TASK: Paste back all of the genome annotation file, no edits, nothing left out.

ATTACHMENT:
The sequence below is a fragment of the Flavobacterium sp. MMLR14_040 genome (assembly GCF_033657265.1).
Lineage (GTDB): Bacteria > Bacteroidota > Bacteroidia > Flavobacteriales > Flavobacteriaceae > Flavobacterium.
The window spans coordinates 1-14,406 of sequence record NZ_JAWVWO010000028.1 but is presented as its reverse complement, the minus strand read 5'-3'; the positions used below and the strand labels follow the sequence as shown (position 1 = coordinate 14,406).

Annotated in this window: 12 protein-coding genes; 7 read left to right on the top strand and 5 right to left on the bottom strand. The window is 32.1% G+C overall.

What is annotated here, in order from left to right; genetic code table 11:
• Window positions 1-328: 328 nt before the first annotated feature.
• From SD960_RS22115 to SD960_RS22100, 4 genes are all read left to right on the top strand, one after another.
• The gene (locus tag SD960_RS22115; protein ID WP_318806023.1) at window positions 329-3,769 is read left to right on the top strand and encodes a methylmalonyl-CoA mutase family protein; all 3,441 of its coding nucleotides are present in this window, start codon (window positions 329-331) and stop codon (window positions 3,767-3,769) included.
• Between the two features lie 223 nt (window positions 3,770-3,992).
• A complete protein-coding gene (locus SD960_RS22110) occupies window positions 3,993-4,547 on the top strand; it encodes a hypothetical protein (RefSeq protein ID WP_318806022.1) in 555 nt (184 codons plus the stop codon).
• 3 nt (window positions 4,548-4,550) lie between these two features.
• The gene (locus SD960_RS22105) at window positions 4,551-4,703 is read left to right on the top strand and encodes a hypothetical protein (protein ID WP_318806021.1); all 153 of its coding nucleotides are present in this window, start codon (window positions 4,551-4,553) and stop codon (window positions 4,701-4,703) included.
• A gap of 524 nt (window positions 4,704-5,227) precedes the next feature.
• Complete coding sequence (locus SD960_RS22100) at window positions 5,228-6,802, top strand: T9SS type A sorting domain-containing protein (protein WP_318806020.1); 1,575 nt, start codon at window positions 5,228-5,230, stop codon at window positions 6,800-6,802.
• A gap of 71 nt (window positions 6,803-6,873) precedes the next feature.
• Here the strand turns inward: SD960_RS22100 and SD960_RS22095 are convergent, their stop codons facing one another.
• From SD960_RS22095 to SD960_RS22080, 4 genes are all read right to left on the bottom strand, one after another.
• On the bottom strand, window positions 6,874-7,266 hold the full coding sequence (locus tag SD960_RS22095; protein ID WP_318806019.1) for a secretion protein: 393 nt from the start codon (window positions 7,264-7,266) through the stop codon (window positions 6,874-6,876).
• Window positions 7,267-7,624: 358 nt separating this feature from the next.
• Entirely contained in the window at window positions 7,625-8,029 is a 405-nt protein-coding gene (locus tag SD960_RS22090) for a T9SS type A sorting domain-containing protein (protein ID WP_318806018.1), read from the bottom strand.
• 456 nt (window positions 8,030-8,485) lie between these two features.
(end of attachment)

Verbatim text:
The sequence below is a fragment of the Flavobacterium sp. MMLR14_040 genome (assembly GCF_033657265.1).
Lineage (GTDB): Bacteria > Bacteroidota > Bacteroidia > Flavobacteriales > Flavobacteriaceae > Flavobacterium.
The window spans coordinates 1-14,406 of sequence record NZ_JAWVWO010000028.1 but is presented as its reverse complement, the minus strand read 5'-3'; the positions used below and the strand labels follow the sequence as shown (position 1 = coordinate 14,406).

Annotated in this window: 12 protein-coding genes; 7 read left to right on the top strand and 5 right to left on the bottom strand. The window is 32.1% G+C overall.

What is annotated here, in order from left to right; genetic code table 11:
• Window positions 1-328: 328 nt before the first annotated feature.
• From SD960_RS22115 to SD960_RS22100, 4 genes are all read left to right on the top strand, one after another.
• The gene (locus tag SD960_RS22115; protein ID WP_318806023.1) at window positions 329-3,769 is read left to right on the top strand and encodes a methylmalonyl-CoA mutase family protein; all 3,441 of its coding nucleotides are present in this window, start codon (window positions 329-331) and stop codon (window positions 3,767-3,769) included.
• Between the two features lie 223 nt (window positions 3,770-3,992).
• A complete protein-coding gene (locus SD960_RS22110) occupies window positions 3,993-4,547 on the top strand; it encodes a hypothetical protein (RefSeq protein ID WP_318806022.1) in 555 nt (184 codons plus the stop codon).
• 3 nt (window positions 4,548-4,550) lie between these two features.
• The gene (locus SD960_RS22105) at window positions 4,551-4,703 is read left to right on the top strand and encodes a hypothetical protein (protein ID WP_318806021.1); all 153 of its coding nucleotides are present in this window, start codon (window positions 4,551-4,553) and stop codon (window positions 4,701-4,703) included.
• A gap of 524 nt (window positions 4,704-5,227) precedes the next feature.
• Complete coding sequence (locus SD960_RS22100) at window positions 5,228-6,802, top strand: T9SS type A sorting domain-containing protein (protein WP_318806020.1); 1,575 nt, start codon at window positions 5,228-5,230, stop codon at window positions 6,800-6,802.
• A gap of 71 nt (window positions 6,803-6,873) precedes the next feature.
• Here the strand turns inward: SD960_RS22100 and SD960_RS22095 are convergent, their stop codons facing one another.
• From SD960_RS22095 to SD960_RS22080, 4 genes are all read right to left on the bottom strand, one after another.
• On the bottom strand, window positions 6,874-7,266 hold the full coding sequence (locus tag SD960_RS22095; protein ID WP_318806019.1) for a secretion protein: 393 nt from the start codon (window positions 7,264-7,266) through the stop codon (window positions 6,874-6,876).
• Window positions 7,267-7,624: 358 nt separating this feature from the next.
• Entirely contained in the window at window positions 7,625-8,029 is a 405-nt protein-coding gene (locus tag SD960_RS22090) for a T9SS type A sorting domain-containing protein (protein ID WP_318806018.1), read from the bottom strand.
• 456 nt (window positions 8,030-8,485) lie between these two features.